The 2018 baseball season gave rise to some new talent that journalists and analysts alike couldn’t stop raving about.
You will find no mention of those players here.
This article is dedicated to the players that nobody is talking about, but deserve more attention.
Scooter Gennett, CIN—23 HR, 92 RBI, .310/.357/.490
Prior to 2018, the only time you heard Scooter Gennett’s name was because of his 4-homer game in 2017. The casual fans jumped off of the Gennett boat, but the real ones stuck around, and saw him hit 27 homers last year. This year he was an All-Star and became a great story. Gennett was drafted in the 16th round of the 2009 Draft, making this breakout season even more surprising. Expect him to continue putting up solid seasons in the future.
Miles Mikolas, STL—18-4, 2.83 ERA, 200 2/3 IP
Miles Mikolas’ career has had its ups and downs. He pitched a few games for the Padres and the Rangers from 2012-2014, then he went to Japan, and dominated. He came back to the US this year, and had the Cardinals in the playoff hunt for a brief stretch in late August and early September. He led the NL in wins with 18. (He also led the NL in shutouts, but he only had one.) He also had a sub-3.00 ERA, and was an All-Star. While he won’t be a household name, he made a good case to be one this season.
David Peralta, ARI—30 HR, 87 RBI, .293/.352/.516
David Peralta has been putting up good numbers for a few years now, but nobody seems to notice him. In 2015, he drove in 78 runs, hit .312, and had an OPS of .893, and this year, he hit 30 homers, and drove in more runs than Paul Goldschmidt. Peralta had an All-Star caliber year, but didn’t get the nod due to the depth of players in the National League. He will be an All-Star one day, mark my words.
Kyle Freeland, COL—17-7, 2.85 ERA, 202 1/3 IP
Kyle Freeland propelled the Rockies to a spot in the Wild Card game, started the Wild Card game, and helped his team beat the Cubs in Wrigley to advance to the NLDS. For years, the Rockies have always had poor pitching, partly because they play in the high altitude of Denver. Freeland’s 2.85 ERA is the lowest ERA in a season in Rockies history for pitchers with at least 150 innings. He especially turned it on down the stretch, going 11-1 with a 2.32 ERA in his final 20 starts, and 8-0 in his last 11 starts. Freeland was among the Cy Young candidates in August, he was outdueled down the stretch by Nola and deGrom.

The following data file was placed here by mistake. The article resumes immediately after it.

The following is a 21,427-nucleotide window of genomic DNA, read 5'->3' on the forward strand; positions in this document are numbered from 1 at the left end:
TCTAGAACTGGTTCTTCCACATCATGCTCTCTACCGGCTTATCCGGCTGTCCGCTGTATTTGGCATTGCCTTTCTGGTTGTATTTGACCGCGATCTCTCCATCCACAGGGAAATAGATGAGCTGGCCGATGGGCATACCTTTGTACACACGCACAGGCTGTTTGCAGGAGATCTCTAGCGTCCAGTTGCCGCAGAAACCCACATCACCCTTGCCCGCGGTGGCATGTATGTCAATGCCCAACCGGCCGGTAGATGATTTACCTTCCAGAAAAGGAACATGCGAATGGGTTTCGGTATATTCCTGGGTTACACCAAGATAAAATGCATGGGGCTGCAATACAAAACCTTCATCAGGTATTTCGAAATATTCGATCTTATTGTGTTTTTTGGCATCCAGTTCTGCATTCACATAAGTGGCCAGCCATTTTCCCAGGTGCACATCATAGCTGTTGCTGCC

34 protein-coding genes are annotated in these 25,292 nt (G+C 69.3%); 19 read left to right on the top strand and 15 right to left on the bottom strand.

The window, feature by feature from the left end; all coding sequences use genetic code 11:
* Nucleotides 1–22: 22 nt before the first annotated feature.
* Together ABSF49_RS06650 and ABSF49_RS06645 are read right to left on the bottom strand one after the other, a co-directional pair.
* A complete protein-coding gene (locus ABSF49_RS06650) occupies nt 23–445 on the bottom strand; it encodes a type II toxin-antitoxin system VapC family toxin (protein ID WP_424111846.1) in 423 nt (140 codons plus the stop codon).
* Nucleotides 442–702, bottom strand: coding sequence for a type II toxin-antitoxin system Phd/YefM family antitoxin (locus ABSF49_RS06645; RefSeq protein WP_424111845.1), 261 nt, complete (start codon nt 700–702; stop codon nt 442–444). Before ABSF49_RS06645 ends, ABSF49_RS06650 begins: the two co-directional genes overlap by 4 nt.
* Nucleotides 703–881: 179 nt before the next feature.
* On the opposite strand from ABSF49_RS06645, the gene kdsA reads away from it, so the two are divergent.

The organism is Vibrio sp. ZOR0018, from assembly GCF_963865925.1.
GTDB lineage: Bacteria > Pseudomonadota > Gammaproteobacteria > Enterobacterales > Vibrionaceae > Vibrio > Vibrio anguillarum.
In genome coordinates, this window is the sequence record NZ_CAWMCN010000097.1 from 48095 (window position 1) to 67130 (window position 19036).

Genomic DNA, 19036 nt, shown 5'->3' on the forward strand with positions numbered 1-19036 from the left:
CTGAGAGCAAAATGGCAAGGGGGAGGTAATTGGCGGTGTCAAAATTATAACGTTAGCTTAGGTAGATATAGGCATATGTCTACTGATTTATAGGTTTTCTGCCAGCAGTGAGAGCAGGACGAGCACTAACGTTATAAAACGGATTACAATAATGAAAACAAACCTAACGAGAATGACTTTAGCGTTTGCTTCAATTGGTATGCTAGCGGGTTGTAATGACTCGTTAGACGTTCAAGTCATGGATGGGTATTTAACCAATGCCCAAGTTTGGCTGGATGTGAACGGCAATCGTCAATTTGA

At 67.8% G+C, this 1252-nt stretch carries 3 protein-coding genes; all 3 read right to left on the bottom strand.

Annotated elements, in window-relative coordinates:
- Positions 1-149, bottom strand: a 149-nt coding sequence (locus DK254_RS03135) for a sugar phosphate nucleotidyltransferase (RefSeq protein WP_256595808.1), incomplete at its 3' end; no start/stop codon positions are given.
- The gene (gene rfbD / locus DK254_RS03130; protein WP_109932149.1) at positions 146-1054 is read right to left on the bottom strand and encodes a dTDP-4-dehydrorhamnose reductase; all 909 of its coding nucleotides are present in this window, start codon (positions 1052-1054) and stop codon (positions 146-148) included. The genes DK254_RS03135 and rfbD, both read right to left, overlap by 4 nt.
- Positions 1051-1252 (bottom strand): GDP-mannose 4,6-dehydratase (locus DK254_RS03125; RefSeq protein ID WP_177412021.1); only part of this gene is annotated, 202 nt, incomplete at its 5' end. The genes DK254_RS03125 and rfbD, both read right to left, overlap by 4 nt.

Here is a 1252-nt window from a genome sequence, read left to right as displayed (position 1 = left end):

Eugenio Suarez, CIN—34 HR, 104 RBI, .283/.366/.526
Suarez, like Gennett, is a Reds player who gets no love. Suarez finished in the top 10 in the NL in home runs and RBI this past year. It was actually shaping up to be an MVP-type season for Suarez, as through his first 95 games, he had 26 homers and 85 RBI, as well as a .970 OPS. He fell into a minor slump toward the end of the season, but he still finished as the team leader in home runs and RBI. If the Reds’ pitching staff was not historically bad, Suarez, Gennett, and Votto might have been able to lead the Reds to some meaningful games in September.
Jhoulys Chacin, MIL—15-8, 3.50 ERA, 192 2/3 IP
Chacin had his best season to date this past year in his 10th year in the bigs, and he pitched some of his best games in the Brewers’ stretch run that got them to the NLCS. His best performance came in the Brewers’ game 163, where Chacin led Milwaukee to a win over the Cubs with 5 2/3 innings of 1-hit ball. While his numbers don’t jump out of the page, he was still one of the most consistent starting pitchers this year. He only had 2 starts in which he gave up more than 5 earned runs. Chacin has solidified himself as a viable top-of-the-rotation starter.
Brandon Nimmo, NYM—17 HR, 47 RBI, .263/.404/.483
Nimmo’s stats may not seem all that impressive, but he was an on-base machine. His .404 OBP was 2nd in the NL, despite hitting just .263. He became the first player in 20 years to have a batting average below .265, an OBP higher than .400, and fewer than 20 home runs. If Nimmo becomes a .300 hitter, he could become the next incarnation of Joey Votto.
Ryan Yarbrough, TB—16-6, 3.91 ERA, 147 2/3 IP
Who? Ryan Yarbrough, that’s who. Kevin Cash used the idea of an opener this season, to great success. His idea was to start the game using a reliever, and then bringing in another pitcher to handle the next few innings. The majority of Yarbrough’s appearances started in the 2nd or 3rd inning, and lasted about 5 innings. The quirky part of his season was that he got 16 wins, but he only started 6 games. He was the first pitcher to get 15 wins while starting 6 or fewer games since 1978, when Bob Stanley did it. Blake Snell obviously was the main part of Tampa Bay’s pitching success, but Yarbrough was also a major contributor.
*Photo: Sporting News